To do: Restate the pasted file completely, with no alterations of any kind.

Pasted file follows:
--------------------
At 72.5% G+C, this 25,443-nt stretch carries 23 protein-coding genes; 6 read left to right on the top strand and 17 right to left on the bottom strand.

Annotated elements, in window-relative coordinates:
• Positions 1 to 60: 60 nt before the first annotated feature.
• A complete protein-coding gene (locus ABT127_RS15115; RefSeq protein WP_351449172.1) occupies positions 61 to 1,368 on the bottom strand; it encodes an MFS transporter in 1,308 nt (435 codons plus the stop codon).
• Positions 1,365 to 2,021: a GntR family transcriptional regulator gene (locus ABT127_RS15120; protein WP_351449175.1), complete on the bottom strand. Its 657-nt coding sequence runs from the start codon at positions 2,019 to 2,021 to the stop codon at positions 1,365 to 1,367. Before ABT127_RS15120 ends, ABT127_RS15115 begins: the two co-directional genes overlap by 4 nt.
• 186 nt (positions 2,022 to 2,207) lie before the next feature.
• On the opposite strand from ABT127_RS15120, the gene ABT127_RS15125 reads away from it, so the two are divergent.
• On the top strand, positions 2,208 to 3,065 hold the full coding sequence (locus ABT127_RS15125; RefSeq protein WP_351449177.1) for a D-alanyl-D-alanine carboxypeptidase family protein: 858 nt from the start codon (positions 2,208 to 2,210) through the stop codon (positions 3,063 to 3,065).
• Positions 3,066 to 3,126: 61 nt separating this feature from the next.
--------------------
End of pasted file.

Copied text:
At 72.5% G+C, this 25,443-nt stretch carries 23 protein-coding genes; 6 read left to right on the top strand and 17 right to left on the bottom strand.

Annotated elements, in window-relative coordinates:
• Positions 1 to 60: 60 nt before the first annotated feature.
• A complete protein-coding gene (locus ABT127_RS15115; RefSeq protein WP_351449172.1) occupies positions 61 to 1,368 on the bottom strand; it encodes an MFS transporter in 1,308 nt (435 codons plus the stop codon).
• Positions 1,365 to 2,021: a GntR family transcriptional regulator gene (locus ABT127_RS15120; protein WP_351449175.1), complete on the bottom strand. Its 657-nt coding sequence runs from the start codon at positions 2,019 to 2,021 to the stop codon at positions 1,365 to 1,367. Before ABT127_RS15120 ends, ABT127_RS15115 begins: the two co-directional genes overlap by 4 nt.
• 186 nt (positions 2,022 to 2,207) lie before the next feature.
• On the opposite strand from ABT127_RS15120, the gene ABT127_RS15125 reads away from it, so the two are divergent.
• On the top strand, positions 2,208 to 3,065 hold the full coding sequence (locus ABT127_RS15125; RefSeq protein WP_351449177.1) for a D-alanyl-D-alanine carboxypeptidase family protein: 858 nt from the start codon (positions 2,208 to 2,210) through the stop codon (positions 3,063 to 3,065).
• Positions 3,066 to 3,126: 61 nt separating this feature from the next.